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September 7, 2007
Renowned Geriatricians Using Shakespeare's King Lear to Teach Grad Students in Aging Services
CONTACT: Kavan Peterson
BALTIMORE – The Shakespeare tragedy of King Lear, a dying patriarch who tears down his family with him, offers universal insights to the controversies and concepts of aging in our society, says world-renowned geriatrician Dr. Bill Thomas, a professor at the Erickson School at UMBC, an honors university in Maryland.
Thomas, a visionary with an international reputation as an authority on geriatric medicine and aging, plans to teach King Lear to graduate students this fall in the Erickson School’s newly-launched master’s program in the Management of Aging Services. Thomas will team-teach the innovative course "Aging 600: Concepts and Controversies in Aging," with Judah Ronch, also a professor at the Erickson School and expert on geriatric mental health.
“King Lear is a fabulous study for these students because it shows the consequences of failing to understand and appreciate the true nature of old age,” Thomas said in an interview on National Public Radio Sept. 7. “Although it can seem very dramatic and tragic, it’s not far off from what a lot of people experience as they encounter conflict between generations in old age.”
Just look at driving, Thomas said.
“All the angst and anger and tribulation in King Lear comes close to what can happen when children try to take the keys away from Mom or Dad,” Thomas said.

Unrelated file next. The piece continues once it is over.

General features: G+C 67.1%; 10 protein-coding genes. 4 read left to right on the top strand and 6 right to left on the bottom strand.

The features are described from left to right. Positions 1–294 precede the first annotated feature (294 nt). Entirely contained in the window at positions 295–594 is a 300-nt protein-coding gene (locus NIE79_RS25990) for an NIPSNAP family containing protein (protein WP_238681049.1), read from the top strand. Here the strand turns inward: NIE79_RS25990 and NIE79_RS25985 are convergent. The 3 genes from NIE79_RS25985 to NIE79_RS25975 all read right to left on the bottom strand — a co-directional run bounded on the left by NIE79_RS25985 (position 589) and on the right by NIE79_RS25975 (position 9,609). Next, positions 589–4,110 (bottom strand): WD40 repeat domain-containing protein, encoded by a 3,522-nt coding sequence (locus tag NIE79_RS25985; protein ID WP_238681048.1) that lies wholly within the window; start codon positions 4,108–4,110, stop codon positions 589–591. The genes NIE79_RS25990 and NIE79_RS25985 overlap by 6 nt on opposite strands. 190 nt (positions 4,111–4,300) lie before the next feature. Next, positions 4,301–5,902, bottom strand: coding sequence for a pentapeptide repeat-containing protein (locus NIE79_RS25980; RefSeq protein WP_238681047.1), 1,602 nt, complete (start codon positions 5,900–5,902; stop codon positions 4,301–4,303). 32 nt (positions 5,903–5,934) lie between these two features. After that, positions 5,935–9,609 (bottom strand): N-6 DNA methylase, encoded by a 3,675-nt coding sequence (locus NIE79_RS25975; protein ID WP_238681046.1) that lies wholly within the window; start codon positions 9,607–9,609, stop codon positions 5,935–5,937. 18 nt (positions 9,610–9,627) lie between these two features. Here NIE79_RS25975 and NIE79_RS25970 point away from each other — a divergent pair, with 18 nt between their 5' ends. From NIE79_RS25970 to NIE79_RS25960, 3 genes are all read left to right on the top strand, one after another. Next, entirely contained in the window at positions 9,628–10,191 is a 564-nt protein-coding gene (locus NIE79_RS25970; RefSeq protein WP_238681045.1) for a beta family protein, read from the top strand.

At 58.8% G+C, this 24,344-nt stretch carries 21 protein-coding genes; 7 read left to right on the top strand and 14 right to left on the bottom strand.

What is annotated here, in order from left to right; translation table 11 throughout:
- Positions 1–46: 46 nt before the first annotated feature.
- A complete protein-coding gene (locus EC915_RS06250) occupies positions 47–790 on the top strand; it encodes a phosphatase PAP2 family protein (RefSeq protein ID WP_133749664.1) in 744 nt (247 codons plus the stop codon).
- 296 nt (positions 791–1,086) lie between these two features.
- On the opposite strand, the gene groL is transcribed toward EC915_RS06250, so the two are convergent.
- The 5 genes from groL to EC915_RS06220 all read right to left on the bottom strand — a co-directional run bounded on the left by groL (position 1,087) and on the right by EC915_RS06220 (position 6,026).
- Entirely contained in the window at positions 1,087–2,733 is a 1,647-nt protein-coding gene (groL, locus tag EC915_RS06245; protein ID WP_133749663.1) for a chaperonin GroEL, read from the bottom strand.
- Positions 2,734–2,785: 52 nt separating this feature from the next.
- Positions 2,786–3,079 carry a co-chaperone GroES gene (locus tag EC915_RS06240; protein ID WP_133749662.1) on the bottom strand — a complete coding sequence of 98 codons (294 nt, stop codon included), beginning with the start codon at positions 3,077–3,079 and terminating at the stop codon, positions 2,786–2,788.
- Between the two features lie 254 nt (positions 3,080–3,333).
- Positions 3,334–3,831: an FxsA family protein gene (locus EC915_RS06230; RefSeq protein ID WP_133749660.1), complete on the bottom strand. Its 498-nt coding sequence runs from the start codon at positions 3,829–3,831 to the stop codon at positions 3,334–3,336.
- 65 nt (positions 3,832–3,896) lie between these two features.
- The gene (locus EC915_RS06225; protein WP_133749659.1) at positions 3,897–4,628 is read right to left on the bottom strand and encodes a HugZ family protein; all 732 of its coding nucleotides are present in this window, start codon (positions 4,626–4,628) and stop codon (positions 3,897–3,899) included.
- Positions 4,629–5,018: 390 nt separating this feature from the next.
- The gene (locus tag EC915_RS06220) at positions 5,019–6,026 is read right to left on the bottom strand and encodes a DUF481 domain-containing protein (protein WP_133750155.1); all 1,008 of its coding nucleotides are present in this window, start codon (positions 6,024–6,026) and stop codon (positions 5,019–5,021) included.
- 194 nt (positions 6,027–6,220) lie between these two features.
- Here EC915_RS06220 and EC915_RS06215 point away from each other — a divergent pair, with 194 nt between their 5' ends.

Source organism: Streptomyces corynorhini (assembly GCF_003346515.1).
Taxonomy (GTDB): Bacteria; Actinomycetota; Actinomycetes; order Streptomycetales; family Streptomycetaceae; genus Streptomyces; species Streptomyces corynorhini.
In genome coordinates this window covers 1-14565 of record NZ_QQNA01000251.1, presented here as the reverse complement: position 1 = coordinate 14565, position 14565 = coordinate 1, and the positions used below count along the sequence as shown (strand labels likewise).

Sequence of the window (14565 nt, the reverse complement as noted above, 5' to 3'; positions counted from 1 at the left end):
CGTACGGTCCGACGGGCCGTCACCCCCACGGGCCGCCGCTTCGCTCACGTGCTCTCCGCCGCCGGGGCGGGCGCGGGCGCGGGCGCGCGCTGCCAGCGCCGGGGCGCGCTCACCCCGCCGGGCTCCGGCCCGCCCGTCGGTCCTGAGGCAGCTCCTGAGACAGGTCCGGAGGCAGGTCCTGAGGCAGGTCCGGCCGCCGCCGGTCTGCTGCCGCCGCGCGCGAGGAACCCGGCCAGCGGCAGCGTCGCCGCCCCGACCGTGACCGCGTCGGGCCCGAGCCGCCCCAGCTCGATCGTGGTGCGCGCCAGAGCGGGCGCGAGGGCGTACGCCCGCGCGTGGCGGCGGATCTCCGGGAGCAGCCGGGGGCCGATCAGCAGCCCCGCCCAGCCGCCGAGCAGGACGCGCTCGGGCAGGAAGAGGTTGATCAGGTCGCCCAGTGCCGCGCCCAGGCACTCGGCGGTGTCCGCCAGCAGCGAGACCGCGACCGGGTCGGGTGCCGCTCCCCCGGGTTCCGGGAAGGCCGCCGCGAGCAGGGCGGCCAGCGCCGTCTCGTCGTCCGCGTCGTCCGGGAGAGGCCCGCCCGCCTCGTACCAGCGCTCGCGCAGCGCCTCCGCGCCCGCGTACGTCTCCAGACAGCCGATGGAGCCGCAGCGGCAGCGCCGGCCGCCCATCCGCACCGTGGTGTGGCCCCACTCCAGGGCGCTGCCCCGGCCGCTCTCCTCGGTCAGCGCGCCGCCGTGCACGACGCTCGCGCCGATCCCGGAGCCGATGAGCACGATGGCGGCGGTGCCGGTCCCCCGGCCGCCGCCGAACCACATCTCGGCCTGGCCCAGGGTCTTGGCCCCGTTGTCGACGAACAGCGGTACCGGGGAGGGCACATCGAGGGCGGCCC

Thomas discussed his innovative approach to teaching graduate students in aging services on Baltimore National Public Radio affiliate WYPR 88.1 FM’s “Maryland Morning with Sheilah Kast.” Click here to listen to the interview or click here to read the transcript.
Although unconventional, Thomas said using Shakespeare to launch a graduate program in aging services would help teach students to see old age in a new way.
“We have to teach leaders who are coming up in our field how to see old age as a time of growth and development, which really positions aging services along side education as a field that focuses on human development,” Thomas said.
William H. Thomas, M.D. is a geriatrician and leading authority on the future of aging and longevity. He is founder of the Eden Alternative, a global nonprofit organization, and a professor at the Erickson School at the University of Maryland, Baltimore County. Most recently he developed the Green House, a radically new approach to long term care where nursing homes are torn down and replaced with small, home-like environments where people can live a full and interactive life. In 2005, the Robert Wood Johnson Foundation announced a five-year ten million dollar grant to support the launch of Green House projects in all fifty states. He lives in Ithaca, NY, with his wife, Judith Meyers-Thomas, and their five children.
Posted by kavan at September 7, 2007 4:39 PM